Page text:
A 2nd set of errors removed from the data was all the cases where a station reported very heavy rainfall for several days in a row while there was no indication from surrounding stations that this did indeed occur. When rainfall at any station over Gauteng exceeded 115 mm on any particular day, the rainfall values at other stations over Gauteng were also analysed. If there were other stations reporting significant rainfall on that day or if there was a high percentage of rainfall stations over Gauteng reporting rainfall the value was accepted as correct. The last error check was to compare the events remaining, after the elimination of events considered by the previous checks, against other meteorological data and journals such as the SAWS newsletters and website and archived Meteosat 2nd Generation data. This was done in order to identify if there was a physical cause for a heavy rainfall event to occur. The real difficulty was in attempting to detect errors in the much larger number of rainfall events where the daily rainfall at a single station was more than 50 mm but did not exceed 115 mm (later defined as a 'single significant rainfall event'). There were too many of these events to hand-check and it would be difficult to determine the accuracy as there were no other data with which to compare it. It is therefore possible that the daily rainfall dataset created as part of this research does contain some errors which may have led to some inaccuracies in the results. However, the impact of this would be limited as the research focused on the heavy rainfall events.

 

Calculation of average daily rainfall

Using the rainfall data from the selected stations, an average daily rainfall value for Gauteng was calculated. Additionally, the percentage of rainfall stations recording more than 0 mm of rainfall was calculated and the highest rainfall measured at any of the stations was also noted. The average Gauteng rainfall was computed using a weighted average method proposed by Tennant and cited in Marx et al. (2003). This method takes the geographical position of each station relative to the other stations into consideration. The following weighting function was applied to the daily rainfall values of all the stations:

where:

Wgt = weight assigned to station
= sum of the distance between the specific station and all other stations
rmax = maximum distance between the specific station and any other station
N = total number of stations

When rainfall stations are distributed evenly over an area, this method renders results which are very close to the mathematical average (the total rainfall at all the stations divided by the number of rainfall stations). The use of the weighting method becomes important when the rainfall stations are not distributed evenly over an area, as is the case for Gauteng. A rainfall station which is geographically distant (close) to other stations will have a larger (smaller) weight factor and will therefore contribute more (less) in the computation of the average rainfall. The stations with the largest weights were over the western extremes of Gauteng (Fig. 1). Hekpoort in the north-west had a weight of 0.573 and Welverdiend in the south-west 0.568. Other stations with weights larger than 0.5 were Rus De Winter in the extreme north (0.55) and Devon (0.506) and Nigel (0.507) in the south-east. These stations contributed more to the calculation of the average rainfall than the stations over central Gauteng such as Irene (0.390), Pretoria (0.414) and OR Tambo International Airport (0.398). The results from the 2 averaging methods are very similar to those of the weighted average method, generally giving slightly higher daily average values. Of the 5 673 d analysed, the weighted average method produced higher (lower) values than the mathematical average on 753 (560) d. The largest difference occurred on 27 January 1978 when the weighted average was 67 mm and the mathematical average 59 mm. This was a particularly wet day as 23 stations measured more than 50 mm of rain and 11 more than 115 mm. Stations over western Gauteng in particular measured high rainfall values, e.g. Randfontein (100 mm), Krugersdorp (116 mm) and Hekpoort (66 mm). From Fig. 1 one can see that these stations also have higher weights in the calculation of the average and therefore the weighted average was higher than the mathematical average for this day. On 18 December 2006 the weighted average rainfall was 18 mm but the mathematical average was 23 mm. On this day there were only 4 stations with rainfall of more than 50 mm over southern Gauteng, but with 300 mm at Viljoensdrift. Due to the isolated nature of the heavy rainfall, the weights assigned to the stations resulted in the weighted average being lower than the mathematical average; the influence of the extreme rainfall at a single station is therefore de-emphasised.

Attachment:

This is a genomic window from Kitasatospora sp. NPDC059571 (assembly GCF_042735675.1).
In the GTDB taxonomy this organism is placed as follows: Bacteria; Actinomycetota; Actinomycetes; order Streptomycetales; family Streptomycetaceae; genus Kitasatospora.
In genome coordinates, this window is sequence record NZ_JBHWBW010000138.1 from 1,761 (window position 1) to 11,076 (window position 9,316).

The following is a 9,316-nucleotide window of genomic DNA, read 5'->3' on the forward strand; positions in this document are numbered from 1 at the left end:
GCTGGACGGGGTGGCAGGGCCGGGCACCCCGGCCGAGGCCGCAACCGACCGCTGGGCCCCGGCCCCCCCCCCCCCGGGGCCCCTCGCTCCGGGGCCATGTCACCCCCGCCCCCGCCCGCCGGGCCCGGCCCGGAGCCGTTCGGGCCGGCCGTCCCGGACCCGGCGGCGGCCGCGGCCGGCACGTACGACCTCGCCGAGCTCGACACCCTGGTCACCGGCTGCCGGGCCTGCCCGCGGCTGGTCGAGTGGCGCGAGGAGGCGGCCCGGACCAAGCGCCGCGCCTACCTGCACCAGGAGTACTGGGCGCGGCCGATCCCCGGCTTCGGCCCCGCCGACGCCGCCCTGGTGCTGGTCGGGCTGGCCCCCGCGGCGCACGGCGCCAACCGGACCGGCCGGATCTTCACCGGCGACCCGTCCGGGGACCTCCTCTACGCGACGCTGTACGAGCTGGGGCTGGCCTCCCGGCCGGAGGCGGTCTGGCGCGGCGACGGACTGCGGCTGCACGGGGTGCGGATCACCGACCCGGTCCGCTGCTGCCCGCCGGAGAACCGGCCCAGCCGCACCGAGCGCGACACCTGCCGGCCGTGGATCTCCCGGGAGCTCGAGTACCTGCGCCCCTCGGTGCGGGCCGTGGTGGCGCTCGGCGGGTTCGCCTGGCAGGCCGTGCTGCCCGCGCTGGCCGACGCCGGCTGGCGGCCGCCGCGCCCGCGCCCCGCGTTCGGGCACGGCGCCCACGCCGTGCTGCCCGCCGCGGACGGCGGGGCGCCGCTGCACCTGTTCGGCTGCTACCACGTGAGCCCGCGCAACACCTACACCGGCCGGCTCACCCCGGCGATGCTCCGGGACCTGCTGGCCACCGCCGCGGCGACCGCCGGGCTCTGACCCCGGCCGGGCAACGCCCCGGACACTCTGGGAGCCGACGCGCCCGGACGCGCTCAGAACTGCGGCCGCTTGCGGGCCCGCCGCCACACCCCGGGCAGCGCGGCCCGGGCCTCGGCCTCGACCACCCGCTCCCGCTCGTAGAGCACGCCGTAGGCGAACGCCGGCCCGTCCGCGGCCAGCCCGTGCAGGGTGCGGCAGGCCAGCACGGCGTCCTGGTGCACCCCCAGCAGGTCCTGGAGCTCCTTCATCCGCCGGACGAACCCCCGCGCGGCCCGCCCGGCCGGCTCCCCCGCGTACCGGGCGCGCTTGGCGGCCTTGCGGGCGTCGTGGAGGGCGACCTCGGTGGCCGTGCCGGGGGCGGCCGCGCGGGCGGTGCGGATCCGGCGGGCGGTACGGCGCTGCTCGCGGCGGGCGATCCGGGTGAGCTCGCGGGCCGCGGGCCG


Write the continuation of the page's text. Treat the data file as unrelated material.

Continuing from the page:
The average Gauteng daily rainfall was henceforth used to calculate the average Gauteng monthly rainfall and the data standardised in order to identify wet and dry months. Moreover, the rainfall at the individual rainfall stations was investigated in order to identify those locations in Gauteng where heavy rainfall occurs most frequently. This was done by dividing Gauteng into eight 0.5° by 0.5° grid boxes and calculating the number and percentage of stations that exceeded certain thresholds for each grid box for each 24-h period considered.

 

Defining heavy rainfall

An extreme precipitation event is usually defined by using a daily amount exceeding a certain threshold (Zhang et al., 2001). However, different threshold values apply for different parts of the world. One approach is to define heavy rainfall by considering when the areal average rainfall exceeds a particular threshold. For example, Houze et al. (1990) define a 'major rain event' as one in which more than 25 mm rain falls over an area greater than 12 500 km2 in 24 h. In a South African study, Poolman (contributing to Dyson et al., 2002) defines a heavy rainfall event when more than 25 mm occurs in 24 h in an area of at least 20 000 km2.

The Gauteng Province is approximately 16 500 km2 in size. When the average daily rainfall is at least 25 mm over Gauteng it would fall into the major rain event definition provided by Houze et al. (1990). However, analysis of the daily average rainfall data over Gauteng for the 32-yr period reveals that 25 mm is exceeded only 1% of the time. Over the 32-yr period the daily average rainfall exceeded 25 mm on only 65 occasions. In order to capture 10% of the heaviest rainfall events, a 'significant rainfall event' is defined here by using the 90th percentile, which is 9 mm. A further classification is made, with a 'heavy rainfall event' defined as the 95th percentile, in this case 13 mm, and a 'very heavy rainfall event', similar t